Our apps, our lives
The popular new smartphone app Waze, which shows drivers the shortest route to their destinations, has transformed a once-quiet Los Angeles suburb into a bastion of angry, outspoken residents.
The Associated Press reports that in a quest to shave five minutes off a daily rush-hour commute, Waze started sending people through a narrow Sherman Oaks street, which parallels the busiest freeway in America.
"The traffic is unbearable now," said Paul Hamilton, a resident of the neighborhood nestled in the Santa Monica Mountains. "You can't even walk your dog."
The people of Sherman Oaks said they would outsmart the app by reporting phony car crashes and traffic jams on their streets that would keep the shortcut-seekers away. However, Waze spokeswoman Julie Mossler said the app can't be outsmarted.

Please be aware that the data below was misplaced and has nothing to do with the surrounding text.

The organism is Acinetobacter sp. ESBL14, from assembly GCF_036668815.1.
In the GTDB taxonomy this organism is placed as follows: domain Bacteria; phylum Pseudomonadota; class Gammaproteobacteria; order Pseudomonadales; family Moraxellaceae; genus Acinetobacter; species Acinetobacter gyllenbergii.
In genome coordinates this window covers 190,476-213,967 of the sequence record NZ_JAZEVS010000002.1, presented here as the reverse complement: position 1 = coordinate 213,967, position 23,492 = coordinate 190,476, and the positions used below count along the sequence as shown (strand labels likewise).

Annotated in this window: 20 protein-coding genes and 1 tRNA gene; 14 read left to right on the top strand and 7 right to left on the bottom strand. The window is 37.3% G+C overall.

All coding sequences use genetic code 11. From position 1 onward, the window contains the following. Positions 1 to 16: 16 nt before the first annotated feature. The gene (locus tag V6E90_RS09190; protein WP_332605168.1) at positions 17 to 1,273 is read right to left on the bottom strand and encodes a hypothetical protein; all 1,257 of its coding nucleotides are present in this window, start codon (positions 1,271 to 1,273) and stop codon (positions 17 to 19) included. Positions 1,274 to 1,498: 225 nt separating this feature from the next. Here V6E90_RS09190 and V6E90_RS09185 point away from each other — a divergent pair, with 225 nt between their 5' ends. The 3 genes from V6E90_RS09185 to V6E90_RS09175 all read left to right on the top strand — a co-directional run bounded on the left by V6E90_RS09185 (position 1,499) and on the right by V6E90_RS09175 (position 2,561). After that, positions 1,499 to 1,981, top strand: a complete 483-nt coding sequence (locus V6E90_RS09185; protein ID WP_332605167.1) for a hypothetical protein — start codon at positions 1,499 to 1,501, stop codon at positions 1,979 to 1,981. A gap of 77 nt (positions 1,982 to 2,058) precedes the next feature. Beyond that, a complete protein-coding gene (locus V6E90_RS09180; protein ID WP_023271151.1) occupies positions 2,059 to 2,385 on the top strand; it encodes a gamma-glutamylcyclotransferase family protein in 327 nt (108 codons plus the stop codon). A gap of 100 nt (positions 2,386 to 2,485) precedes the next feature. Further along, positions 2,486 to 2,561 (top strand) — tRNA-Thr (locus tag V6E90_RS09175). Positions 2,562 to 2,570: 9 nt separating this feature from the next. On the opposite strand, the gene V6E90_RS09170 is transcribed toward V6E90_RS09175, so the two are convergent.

"With millions of users in LA, fake, coordinated traffic reports can't come to fruition because they'll be negated by the next 10 people that drive down the street passively using Waze," Mossler said.
Mossler added that most people threatening to disrupt Waze's ability to function with false claims never actually would do so. In fact, she said, none of the people interviewed in the AP story admitted to doing it.
Neighborhood residents have spoken to city officials about possibly putting in four-way stops and speed bumps, but a neighborhood traffic study would have to be completed first.